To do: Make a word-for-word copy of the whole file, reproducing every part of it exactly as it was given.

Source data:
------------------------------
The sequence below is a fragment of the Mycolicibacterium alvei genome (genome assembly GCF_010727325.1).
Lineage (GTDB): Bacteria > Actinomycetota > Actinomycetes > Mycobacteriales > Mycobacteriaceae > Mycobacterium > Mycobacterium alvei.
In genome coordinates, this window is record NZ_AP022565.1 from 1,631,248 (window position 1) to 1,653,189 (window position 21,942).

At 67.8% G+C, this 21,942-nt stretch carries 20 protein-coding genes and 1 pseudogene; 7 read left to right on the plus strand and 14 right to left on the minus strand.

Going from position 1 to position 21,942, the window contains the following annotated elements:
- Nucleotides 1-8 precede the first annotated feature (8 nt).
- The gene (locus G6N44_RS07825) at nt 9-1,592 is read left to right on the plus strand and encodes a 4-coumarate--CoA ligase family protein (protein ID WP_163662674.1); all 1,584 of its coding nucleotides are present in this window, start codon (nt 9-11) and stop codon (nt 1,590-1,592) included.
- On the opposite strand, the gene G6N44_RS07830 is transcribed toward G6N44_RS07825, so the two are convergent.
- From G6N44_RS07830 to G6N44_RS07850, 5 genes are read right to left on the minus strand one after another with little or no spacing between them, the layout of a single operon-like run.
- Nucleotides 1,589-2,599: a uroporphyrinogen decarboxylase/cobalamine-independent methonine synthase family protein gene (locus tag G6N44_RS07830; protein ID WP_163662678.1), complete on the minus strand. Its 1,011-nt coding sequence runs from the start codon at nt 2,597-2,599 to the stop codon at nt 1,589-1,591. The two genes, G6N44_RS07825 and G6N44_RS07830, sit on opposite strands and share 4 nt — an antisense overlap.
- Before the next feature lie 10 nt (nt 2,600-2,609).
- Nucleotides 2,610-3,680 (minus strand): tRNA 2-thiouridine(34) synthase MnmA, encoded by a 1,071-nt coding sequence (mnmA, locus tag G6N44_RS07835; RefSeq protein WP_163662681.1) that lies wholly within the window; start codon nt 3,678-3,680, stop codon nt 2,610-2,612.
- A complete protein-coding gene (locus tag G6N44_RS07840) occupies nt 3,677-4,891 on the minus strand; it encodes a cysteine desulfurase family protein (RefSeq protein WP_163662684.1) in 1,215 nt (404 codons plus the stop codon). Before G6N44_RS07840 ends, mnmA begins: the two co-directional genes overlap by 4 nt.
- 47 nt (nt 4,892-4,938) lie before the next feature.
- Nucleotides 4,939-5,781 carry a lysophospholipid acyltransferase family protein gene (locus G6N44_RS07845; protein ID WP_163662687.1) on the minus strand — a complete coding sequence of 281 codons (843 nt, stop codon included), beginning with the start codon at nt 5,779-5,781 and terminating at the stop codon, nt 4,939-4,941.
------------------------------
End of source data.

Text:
The sequence below is a fragment of the Mycolicibacterium alvei genome (genome assembly GCF_010727325.1).
Lineage (GTDB): Bacteria > Actinomycetota > Actinomycetes > Mycobacteriales > Mycobacteriaceae > Mycobacterium > Mycobacterium alvei.
In genome coordinates, this window is record NZ_AP022565.1 from 1,631,248 (window position 1) to 1,653,189 (window position 21,942).

At 67.8% G+C, this 21,942-nt stretch carries 20 protein-coding genes and 1 pseudogene; 7 read left to right on the plus strand and 14 right to left on the minus strand.

Going from position 1 to position 21,942, the window contains the following annotated elements:
- Nucleotides 1-8 precede the first annotated feature (8 nt).
- The gene (locus G6N44_RS07825) at nt 9-1,592 is read left to right on the plus strand and encodes a 4-coumarate--CoA ligase family protein (protein ID WP_163662674.1); all 1,584 of its coding nucleotides are present in this window, start codon (nt 9-11) and stop codon (nt 1,590-1,592) included.
- On the opposite strand, the gene G6N44_RS07830 is transcribed toward G6N44_RS07825, so the two are convergent.
- From G6N44_RS07830 to G6N44_RS07850, 5 genes are read right to left on the minus strand one after another with little or no spacing between them, the layout of a single operon-like run.
- Nucleotides 1,589-2,599: a uroporphyrinogen decarboxylase/cobalamine-independent methonine synthase family protein gene (locus tag G6N44_RS07830; protein ID WP_163662678.1), complete on the minus strand. Its 1,011-nt coding sequence runs from the start codon at nt 2,597-2,599 to the stop codon at nt 1,589-1,591. The two genes, G6N44_RS07825 and G6N44_RS07830, sit on opposite strands and share 4 nt — an antisense overlap.
- Before the next feature lie 10 nt (nt 2,600-2,609).
- Nucleotides 2,610-3,680 (minus strand): tRNA 2-thiouridine(34) synthase MnmA, encoded by a 1,071-nt coding sequence (mnmA, locus tag G6N44_RS07835; RefSeq protein WP_163662681.1) that lies wholly within the window; start codon nt 3,678-3,680, stop codon nt 2,610-2,612.
- A complete protein-coding gene (locus tag G6N44_RS07840) occupies nt 3,677-4,891 on the minus strand; it encodes a cysteine desulfurase family protein (RefSeq protein WP_163662684.1) in 1,215 nt (404 codons plus the stop codon). Before G6N44_RS07840 ends, mnmA begins: the two co-directional genes overlap by 4 nt.
- 47 nt (nt 4,892-4,938) lie before the next feature.
- Nucleotides 4,939-5,781 carry a lysophospholipid acyltransferase family protein gene (locus G6N44_RS07845; protein ID WP_163662687.1) on the minus strand — a complete coding sequence of 281 codons (843 nt, stop codon included), beginning with the start codon at nt 5,779-5,781 and terminating at the stop codon, nt 4,939-4,941.